Do not do as I did

       Please read the article written by Enid Vazquez in the latest Positively Aware, one of the main free HIV magazines distributed around the U.S.

Tales of Salvage
Three men tell their story in a new era of HIV treatment
by Enid Vázquez, photos by Russell McGonagle

My comments are in the last part in the section called "Don't do as I did"

      I want to make sure that people who are applying for TMC 125 expanded access are very careful when assuming that this medication will be represent an "active" agent.  No genotype test for EAP drugs is available, so we are in danger of assuming that a new drug is an active drug (this assumption may not be true when starting drugs in existing classes).  An active drug is one that is shown in your resistance test (genotype or phenotype) to have a good chance to work in controlling your virus.  If you are to start a new combo with MK 518 integrase inhibitor, a drug that is showing more promise than most for patients with multidrug resistance, make sure that you start it with Fuzeon (if you are Fuzeon naive) and/or Maraviroc (if you have a R5 tropic virus) unless you can be 100 % certain that TMC 125 will work on your virus.   With all the hype surrounding TMC 114, I made the terrible assumption about the activity of TMC 114 (Darunavir, Prezista) when I got that drug via EAP to start it with MK 518 as part of Merck's phase III study.  Read more in the link below.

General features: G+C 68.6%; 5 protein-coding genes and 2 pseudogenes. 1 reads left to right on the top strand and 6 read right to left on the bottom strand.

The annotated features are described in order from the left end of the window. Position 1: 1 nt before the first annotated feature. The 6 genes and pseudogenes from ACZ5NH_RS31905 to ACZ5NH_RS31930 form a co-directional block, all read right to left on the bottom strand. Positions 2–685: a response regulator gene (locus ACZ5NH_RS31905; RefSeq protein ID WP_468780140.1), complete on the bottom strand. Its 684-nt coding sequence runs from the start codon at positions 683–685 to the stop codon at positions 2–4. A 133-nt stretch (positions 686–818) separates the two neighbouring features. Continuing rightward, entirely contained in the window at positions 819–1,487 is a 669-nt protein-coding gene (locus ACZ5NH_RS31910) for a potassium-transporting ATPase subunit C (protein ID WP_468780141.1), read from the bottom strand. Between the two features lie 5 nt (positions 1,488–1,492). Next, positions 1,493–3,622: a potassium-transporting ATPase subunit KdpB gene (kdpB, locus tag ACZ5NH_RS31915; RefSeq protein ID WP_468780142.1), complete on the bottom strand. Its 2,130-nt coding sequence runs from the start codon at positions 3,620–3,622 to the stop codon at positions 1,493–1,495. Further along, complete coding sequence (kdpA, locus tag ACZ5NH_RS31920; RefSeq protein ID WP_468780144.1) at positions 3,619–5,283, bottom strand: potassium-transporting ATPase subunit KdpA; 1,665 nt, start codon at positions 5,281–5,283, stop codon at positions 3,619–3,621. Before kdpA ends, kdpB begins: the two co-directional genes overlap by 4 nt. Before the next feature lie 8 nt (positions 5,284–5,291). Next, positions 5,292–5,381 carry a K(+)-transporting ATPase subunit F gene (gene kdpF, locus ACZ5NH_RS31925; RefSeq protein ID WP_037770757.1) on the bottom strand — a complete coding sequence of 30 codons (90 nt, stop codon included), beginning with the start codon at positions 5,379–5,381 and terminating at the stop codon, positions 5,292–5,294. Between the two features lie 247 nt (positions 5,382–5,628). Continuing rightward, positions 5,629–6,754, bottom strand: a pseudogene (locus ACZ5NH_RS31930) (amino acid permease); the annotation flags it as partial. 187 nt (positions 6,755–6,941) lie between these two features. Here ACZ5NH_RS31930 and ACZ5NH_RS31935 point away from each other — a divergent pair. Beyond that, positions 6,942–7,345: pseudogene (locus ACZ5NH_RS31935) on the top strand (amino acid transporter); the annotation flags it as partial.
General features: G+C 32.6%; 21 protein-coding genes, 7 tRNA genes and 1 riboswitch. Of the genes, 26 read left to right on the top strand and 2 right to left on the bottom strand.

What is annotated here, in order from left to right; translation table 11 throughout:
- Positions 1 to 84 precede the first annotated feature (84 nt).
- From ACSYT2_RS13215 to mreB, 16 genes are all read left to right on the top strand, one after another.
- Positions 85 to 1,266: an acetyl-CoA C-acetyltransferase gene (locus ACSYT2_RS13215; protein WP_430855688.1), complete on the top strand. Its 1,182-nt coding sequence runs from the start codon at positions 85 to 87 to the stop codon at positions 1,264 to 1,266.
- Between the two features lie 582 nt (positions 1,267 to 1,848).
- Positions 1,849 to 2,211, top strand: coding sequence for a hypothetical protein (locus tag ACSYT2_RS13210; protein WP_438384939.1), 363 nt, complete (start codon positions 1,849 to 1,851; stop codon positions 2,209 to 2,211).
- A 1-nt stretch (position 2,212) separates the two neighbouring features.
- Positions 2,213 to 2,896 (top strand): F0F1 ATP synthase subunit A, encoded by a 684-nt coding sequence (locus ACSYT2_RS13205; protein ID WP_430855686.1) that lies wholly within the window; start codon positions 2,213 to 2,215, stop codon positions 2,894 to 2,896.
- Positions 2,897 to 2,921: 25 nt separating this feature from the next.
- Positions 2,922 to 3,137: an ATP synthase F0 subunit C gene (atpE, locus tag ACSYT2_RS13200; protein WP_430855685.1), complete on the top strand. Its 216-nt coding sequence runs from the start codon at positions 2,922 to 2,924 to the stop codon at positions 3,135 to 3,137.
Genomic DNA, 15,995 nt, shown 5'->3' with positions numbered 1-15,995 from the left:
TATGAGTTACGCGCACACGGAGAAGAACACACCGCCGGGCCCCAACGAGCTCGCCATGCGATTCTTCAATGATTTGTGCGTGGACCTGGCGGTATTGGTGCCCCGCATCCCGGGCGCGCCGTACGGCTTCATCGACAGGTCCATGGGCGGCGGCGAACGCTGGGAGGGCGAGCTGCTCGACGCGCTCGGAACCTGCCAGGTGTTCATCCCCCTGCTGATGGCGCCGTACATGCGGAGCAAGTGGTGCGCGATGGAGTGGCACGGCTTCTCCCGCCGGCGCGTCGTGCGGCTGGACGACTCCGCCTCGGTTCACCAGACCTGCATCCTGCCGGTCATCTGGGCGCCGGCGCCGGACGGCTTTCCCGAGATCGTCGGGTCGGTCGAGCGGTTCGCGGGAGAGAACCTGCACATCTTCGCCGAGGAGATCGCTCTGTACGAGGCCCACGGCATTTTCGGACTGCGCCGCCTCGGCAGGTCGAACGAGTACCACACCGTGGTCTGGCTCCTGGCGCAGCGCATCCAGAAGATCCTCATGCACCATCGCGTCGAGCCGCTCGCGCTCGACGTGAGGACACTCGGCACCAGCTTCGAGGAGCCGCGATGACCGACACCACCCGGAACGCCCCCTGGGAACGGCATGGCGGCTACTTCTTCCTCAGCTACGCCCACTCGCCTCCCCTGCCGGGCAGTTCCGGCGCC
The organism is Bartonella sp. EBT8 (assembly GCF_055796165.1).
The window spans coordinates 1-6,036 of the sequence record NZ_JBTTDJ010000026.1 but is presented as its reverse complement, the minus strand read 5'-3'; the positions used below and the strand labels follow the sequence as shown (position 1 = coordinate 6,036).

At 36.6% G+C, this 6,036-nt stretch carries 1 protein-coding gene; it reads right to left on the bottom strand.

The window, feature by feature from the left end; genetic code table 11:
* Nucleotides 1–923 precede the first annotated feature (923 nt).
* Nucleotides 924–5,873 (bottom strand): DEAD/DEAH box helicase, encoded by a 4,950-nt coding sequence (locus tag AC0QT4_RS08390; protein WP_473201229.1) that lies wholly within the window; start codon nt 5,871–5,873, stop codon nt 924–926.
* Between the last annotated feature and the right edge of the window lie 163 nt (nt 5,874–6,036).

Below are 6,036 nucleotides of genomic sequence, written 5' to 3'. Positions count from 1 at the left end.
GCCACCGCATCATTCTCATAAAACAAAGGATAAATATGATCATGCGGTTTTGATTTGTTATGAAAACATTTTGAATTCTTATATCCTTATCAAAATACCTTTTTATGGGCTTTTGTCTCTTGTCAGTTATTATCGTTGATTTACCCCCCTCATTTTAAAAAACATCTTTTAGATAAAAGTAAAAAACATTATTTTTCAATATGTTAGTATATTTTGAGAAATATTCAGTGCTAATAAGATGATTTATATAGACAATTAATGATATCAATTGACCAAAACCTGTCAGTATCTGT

Around 30 % of people who have extensive Kaletra and protease resistance may have pre-existing resistance to Aptivus (Tipranavir) and/or Prezista (Darunavir).  No one is talking about this and there are a few conference posters on the subject but not discussed by anyone.  Do not fall prey of the hype that is built around new medications, unless they are in a new class that you have never taken before and that show great response.  This is the best chance for many of us to attain undetectable virus and hopefully keep it that way for a long time, if you do it right the first time.


Tales of Salvage
Three men tell their story in a new era of HIV treatment
by Enid Vázquez
photos by Russell McGonagle